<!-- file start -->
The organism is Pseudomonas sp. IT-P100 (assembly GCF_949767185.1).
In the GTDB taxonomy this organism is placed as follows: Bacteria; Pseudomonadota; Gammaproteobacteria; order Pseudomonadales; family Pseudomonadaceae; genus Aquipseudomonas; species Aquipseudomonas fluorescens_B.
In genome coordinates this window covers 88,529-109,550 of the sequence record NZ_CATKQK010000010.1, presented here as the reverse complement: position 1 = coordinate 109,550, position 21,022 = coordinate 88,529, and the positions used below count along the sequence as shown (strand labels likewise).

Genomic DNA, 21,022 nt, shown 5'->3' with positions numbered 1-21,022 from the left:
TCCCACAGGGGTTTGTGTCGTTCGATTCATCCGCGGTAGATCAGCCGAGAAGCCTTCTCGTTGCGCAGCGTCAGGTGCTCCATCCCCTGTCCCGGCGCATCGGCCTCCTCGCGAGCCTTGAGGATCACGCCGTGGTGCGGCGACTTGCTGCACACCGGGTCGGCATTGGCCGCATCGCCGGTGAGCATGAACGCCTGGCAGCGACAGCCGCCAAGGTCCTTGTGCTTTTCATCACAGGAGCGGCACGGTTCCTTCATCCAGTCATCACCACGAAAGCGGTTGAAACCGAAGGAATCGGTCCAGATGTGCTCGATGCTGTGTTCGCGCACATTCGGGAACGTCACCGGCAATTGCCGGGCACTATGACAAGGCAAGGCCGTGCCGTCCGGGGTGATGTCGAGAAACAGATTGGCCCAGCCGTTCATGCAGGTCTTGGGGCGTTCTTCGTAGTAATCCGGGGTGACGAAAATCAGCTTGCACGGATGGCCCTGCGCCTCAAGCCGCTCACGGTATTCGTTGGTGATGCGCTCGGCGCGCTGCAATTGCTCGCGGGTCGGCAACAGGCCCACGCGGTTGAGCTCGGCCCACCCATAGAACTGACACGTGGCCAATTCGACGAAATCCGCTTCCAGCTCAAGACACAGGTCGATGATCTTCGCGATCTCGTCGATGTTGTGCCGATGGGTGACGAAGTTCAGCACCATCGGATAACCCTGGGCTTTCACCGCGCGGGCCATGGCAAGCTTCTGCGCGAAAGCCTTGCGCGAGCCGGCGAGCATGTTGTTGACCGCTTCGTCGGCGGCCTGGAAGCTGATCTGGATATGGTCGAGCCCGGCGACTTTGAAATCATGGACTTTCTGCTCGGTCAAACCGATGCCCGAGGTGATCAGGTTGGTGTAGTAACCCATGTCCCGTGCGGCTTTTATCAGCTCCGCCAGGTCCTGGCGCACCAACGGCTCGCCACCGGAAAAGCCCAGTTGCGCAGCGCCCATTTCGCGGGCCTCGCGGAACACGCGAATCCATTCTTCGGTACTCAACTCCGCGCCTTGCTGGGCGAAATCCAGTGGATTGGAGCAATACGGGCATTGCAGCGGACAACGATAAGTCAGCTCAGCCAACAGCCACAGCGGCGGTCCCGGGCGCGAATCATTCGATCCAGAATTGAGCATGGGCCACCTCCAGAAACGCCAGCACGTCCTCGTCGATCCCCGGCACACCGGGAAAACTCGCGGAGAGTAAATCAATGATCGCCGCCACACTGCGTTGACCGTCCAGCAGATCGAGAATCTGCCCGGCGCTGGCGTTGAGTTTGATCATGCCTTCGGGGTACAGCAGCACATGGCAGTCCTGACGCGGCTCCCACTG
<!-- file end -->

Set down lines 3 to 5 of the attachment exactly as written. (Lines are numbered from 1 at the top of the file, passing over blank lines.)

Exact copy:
In genome coordinates this window covers 88,529-109,550 of the sequence record NZ_CATKQK010000010.1, presented here as the reverse complement: position 1 = coordinate 109,550, position 21,022 = coordinate 88,529, and the positions used below count along the sequence as shown (strand labels likewise).

Genomic DNA, 21,022 nt, shown 5'->3' with positions numbered 1-21,022 from the left:
TCCCACAGGGGTTTGTGTCGTTCGATTCATCCGCGGTAGATCAGCCGAGAAGCCTTCTCGTTGCGCAGCGTCAGGTGCTCCATCCCCTGTCCCGGCGCATCGGCCTCCTCGCGAGCCTTGAGGATCACGCCGTGGTGCGGCGACTTGCTGCACACCGGGTCGGCATTGGCCGCATCGCCGGTGAGCATGAACGCCTGGCAGCGACAGCCGCCAAGGTCCTTGTGCTTTTCATCACAGGAGCGGCACGGTTCCTTCATCCAGTCATCACCACGAAAGCGGTTGAAACCGAAGGAATCGGTCCAGATGTGCTCGATGCTGTGTTCGCGCACATTCGGGAACGTCACCGGCAATTGCCGGGCACTATGACAAGGCAAGGCCGTGCCGTCCGGGGTGATGTCGAGAAACAGATTGGCCCAGCCGTTCATGCAGGTCTTGGGGCGTTCTTCGTAGTAATCCGGGGTGACGAAAATCAGCTTGCACGGATGGCCCTGCGCCTCAAGCCGCTCACGGTATTCGTTGGTGATGCGCTCGGCGCGCTGCAATTGCTCGCGGGTCGGCAACAGGCCCACGCGGTTGAGCTCGGCCCACCCATAGAACTGACACGTGGCCAATTCGACGAAATCCGCTTCCAGCTCAAGACACAGGTCGATGATCTTCGCGATCTCGTCGATGTTGTGCCGATGGGTGACGAAGTTCAGCACCATCGGATAACCCTGGGCTTTCACCGCGCGGGCCATGGCAAGCTTCTGCGCGAAAGCCTTGCGCGAGCCGGCGAGCATGTTGTTGACCGCTTCGTCGGCGGCCTGGAAGCTGATCTGGATATGGTCGAGCCCGGCGACTTTGAAATCATGGACTTTCTGCTCGGTCAAACCGATGCCCGAGGTGATCAGGTTGGTGTAGTAACCCATGTCCCGTGCGGCTTTTATCAGCTCCGCCAGGTCCTGGCGCACCAACGGCTCGCCACCGGAAAAGCCCAGTTGCGCAGCGCCCATTTCGCGGGCCTCGCGGAACACGCGAATCCATTCTTCGGTACTCAACTCCGCGCCTTGCTGGGCGAAATCCAGTGGATTGGAGCAATACGGGCATTGCAGCGGACAACGATAAGTCAGCTCAGCCAACAGCCACAGCGGCGGTCCCGGGCGCGAATCATTCGATCCAGAATTGAGCATGGGCCACCTCCAGAAACGCCAGCACGTCCTCGTCGATCCCCGGCACACCGGGAAAACTCGCGGAGAGTAAATCAATGATCGCCGCCACACTGCGTTGACCGTCCAGCAGATCGAGAATCTGCCCGGCGCTGGCGTTGAGTTTGATCATGCCTTCGGGGTACAGCAGCACATGGCAGTCCTGACGCGGCTCCCACTG